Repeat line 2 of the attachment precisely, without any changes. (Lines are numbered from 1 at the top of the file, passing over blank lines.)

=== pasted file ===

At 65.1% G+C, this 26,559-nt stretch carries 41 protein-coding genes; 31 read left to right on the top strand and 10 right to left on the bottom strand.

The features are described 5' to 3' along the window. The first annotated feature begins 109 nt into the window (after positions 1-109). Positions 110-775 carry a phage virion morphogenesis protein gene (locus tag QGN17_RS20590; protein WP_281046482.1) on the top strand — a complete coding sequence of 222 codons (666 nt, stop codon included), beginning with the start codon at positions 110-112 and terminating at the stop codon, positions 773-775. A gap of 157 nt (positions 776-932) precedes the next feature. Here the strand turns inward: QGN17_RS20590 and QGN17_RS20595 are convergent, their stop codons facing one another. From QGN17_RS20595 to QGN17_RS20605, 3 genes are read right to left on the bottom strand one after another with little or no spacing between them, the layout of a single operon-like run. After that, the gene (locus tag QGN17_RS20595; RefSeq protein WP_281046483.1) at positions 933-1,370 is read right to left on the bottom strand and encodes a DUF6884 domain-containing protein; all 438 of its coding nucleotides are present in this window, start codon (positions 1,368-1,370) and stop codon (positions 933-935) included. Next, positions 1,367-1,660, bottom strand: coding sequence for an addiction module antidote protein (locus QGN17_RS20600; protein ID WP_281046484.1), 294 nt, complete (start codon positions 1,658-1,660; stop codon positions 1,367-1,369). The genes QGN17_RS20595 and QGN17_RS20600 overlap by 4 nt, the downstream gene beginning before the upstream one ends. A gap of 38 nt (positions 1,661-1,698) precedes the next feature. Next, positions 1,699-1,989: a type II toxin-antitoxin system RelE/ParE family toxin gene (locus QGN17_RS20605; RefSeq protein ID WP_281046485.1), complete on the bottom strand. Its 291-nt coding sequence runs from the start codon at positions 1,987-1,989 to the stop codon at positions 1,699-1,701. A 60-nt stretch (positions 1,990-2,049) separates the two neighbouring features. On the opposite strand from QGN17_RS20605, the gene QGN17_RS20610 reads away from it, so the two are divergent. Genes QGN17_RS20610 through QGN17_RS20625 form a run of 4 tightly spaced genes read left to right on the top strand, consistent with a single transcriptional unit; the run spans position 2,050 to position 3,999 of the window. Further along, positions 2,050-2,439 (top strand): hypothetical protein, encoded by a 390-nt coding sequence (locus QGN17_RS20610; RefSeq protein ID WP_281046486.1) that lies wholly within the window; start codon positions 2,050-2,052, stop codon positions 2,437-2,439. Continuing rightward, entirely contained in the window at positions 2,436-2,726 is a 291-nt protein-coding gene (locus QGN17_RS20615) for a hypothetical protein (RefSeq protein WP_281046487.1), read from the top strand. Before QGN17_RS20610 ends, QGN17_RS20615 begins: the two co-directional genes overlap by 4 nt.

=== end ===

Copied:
The features are described 5' to 3' along the window. The first annotated feature begins 109 nt into the window (after positions 1-109). Positions 110-775 carry a phage virion morphogenesis protein gene (locus tag QGN17_RS20590; protein WP_281046482.1) on the top strand — a complete coding sequence of 222 codons (666 nt, stop codon included), beginning with the start codon at positions 110-112 and terminating at the stop codon, positions 773-775. A gap of 157 nt (positions 776-932) precedes the next feature. Here the strand turns inward: QGN17_RS20590 and QGN17_RS20595 are convergent, their stop codons facing one another. From QGN17_RS20595 to QGN17_RS20605, 3 genes are read right to left on the bottom strand one after another with little or no spacing between them, the layout of a single operon-like run. After that, the gene (locus tag QGN17_RS20595; RefSeq protein WP_281046483.1) at positions 933-1,370 is read right to left on the bottom strand and encodes a DUF6884 domain-containing protein; all 438 of its coding nucleotides are present in this window, start codon (positions 1,368-1,370) and stop codon (positions 933-935) included. Next, positions 1,367-1,660, bottom strand: coding sequence for an addiction module antidote protein (locus QGN17_RS20600; protein ID WP_281046484.1), 294 nt, complete (start codon positions 1,658-1,660; stop codon positions 1,367-1,369). The genes QGN17_RS20595 and QGN17_RS20600 overlap by 4 nt, the downstream gene beginning before the upstream one ends. A gap of 38 nt (positions 1,661-1,698) precedes the next feature. Next, positions 1,699-1,989: a type II toxin-antitoxin system RelE/ParE family toxin gene (locus QGN17_RS20605; RefSeq protein ID WP_281046485.1), complete on the bottom strand. Its 291-nt coding sequence runs from the start codon at positions 1,987-1,989 to the stop codon at positions 1,699-1,701. A 60-nt stretch (positions 1,990-2,049) separates the two neighbouring features. On the opposite strand from QGN17_RS20605, the gene QGN17_RS20610 reads away from it, so the two are divergent. Genes QGN17_RS20610 through QGN17_RS20625 form a run of 4 tightly spaced genes read left to right on the top strand, consistent with a single transcriptional unit; the run spans position 2,050 to position 3,999 of the window. Further along, positions 2,050-2,439 (top strand): hypothetical protein, encoded by a 390-nt coding sequence (locus QGN17_RS20610; RefSeq protein ID WP_281046486.1) that lies wholly within the window; start codon positions 2,050-2,052, stop codon positions 2,437-2,439. Continuing rightward, entirely contained in the window at positions 2,436-2,726 is a 291-nt protein-coding gene (locus QGN17_RS20615) for a hypothetical protein (RefSeq protein WP_281046487.1), read from the top strand. Before QGN17_RS20610 ends, QGN17_RS20615 begins: the two co-directional genes overlap by 4 nt.